Democrats have Georgia on their minds. When former Vice President Joe Biden's team presented their electoral strategy in mid-May, Georgia was one of three states, along with Arizona and Texas, that they believed they could compete in, even though those places haven't voted for a Democratic presidential nominee in at least 20 years. [Source]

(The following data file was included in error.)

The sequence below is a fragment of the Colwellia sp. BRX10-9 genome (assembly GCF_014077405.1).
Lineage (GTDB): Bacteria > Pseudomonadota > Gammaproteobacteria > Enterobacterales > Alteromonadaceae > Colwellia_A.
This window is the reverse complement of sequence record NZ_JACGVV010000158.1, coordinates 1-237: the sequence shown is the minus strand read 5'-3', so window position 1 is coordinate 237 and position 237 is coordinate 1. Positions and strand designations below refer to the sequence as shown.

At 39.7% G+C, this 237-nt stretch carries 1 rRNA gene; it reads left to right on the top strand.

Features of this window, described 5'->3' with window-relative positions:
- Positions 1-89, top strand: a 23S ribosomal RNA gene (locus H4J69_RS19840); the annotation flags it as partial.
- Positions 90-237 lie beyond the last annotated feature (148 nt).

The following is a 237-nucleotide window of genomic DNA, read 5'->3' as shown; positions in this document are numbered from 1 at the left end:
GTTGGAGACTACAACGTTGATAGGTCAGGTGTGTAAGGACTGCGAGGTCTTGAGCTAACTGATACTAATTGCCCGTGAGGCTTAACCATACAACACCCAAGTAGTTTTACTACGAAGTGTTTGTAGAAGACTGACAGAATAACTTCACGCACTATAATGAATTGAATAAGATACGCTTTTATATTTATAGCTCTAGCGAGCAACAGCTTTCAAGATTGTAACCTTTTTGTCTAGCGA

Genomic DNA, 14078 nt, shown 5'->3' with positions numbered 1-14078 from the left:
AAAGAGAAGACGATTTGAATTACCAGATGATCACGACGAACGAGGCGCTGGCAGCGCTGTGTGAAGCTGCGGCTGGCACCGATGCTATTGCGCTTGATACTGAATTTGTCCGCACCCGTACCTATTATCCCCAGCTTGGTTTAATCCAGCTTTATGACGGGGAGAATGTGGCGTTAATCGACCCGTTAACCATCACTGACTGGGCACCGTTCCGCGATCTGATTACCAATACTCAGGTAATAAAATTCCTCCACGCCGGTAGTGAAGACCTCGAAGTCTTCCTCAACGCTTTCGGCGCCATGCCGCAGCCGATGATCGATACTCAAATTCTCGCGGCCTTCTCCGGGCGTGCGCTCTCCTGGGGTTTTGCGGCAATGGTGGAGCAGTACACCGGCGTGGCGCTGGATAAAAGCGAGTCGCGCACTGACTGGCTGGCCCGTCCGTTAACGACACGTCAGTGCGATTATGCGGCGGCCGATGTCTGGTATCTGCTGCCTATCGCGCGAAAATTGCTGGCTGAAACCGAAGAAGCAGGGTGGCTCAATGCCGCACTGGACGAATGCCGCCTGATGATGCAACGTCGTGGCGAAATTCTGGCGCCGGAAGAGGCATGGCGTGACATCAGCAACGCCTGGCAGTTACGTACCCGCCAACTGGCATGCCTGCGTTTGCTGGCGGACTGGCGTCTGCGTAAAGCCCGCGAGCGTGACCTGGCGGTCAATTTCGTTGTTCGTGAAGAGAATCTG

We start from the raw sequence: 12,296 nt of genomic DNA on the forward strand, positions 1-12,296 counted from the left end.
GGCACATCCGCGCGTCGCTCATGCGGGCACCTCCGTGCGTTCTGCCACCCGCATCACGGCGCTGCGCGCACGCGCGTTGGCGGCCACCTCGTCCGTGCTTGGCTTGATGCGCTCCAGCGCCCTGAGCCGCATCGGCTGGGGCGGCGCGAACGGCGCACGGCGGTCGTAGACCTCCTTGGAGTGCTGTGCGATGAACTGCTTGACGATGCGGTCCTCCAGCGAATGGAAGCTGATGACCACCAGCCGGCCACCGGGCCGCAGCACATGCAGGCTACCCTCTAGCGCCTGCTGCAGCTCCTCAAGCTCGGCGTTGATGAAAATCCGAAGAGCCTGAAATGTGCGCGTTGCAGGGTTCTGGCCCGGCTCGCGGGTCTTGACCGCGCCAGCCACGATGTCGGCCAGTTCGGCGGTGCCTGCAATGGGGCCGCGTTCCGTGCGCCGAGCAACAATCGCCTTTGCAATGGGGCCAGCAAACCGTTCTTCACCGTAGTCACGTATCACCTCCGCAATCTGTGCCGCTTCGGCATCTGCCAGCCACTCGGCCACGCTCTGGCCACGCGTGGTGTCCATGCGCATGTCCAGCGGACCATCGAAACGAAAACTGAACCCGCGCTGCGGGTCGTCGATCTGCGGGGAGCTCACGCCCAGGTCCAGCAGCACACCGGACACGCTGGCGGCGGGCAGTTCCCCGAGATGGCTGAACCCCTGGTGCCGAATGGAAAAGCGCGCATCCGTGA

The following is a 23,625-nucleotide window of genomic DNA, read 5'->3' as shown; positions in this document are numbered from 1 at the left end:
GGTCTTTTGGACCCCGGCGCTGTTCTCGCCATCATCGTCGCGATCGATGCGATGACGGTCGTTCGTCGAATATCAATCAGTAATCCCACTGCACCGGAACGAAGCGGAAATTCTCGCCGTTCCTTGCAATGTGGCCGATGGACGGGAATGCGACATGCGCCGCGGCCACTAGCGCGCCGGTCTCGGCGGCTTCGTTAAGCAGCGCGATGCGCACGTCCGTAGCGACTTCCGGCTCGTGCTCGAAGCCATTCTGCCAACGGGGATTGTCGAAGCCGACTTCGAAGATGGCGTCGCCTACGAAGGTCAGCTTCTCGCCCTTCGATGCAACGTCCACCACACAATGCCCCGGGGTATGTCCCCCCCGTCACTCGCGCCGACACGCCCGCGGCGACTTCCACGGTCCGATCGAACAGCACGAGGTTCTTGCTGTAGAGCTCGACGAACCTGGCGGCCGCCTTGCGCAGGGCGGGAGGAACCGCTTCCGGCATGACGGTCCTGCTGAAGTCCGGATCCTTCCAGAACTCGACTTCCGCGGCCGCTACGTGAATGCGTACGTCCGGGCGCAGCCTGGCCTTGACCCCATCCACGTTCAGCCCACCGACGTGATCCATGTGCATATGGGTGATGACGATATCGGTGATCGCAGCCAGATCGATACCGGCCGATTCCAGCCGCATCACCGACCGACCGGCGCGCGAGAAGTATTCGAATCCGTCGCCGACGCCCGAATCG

In several places, the United States Constitution says that states may not "deny" or "abridge" the right to vote based on several characteristics: race, sex, inability to pay a poll tax, or age. Given that these constitutional amendments prohibit both "denial" and "abridgement," we would expect those terms to mean different things and for courts to prevent either action. Unfortunately, in a case out of Texas, a federal appeals court just construed the word "abridge" so narrowly as to render it almost a nullity, once again showing the federal courts' hostility to a broad understanding of the fundamental right to vote.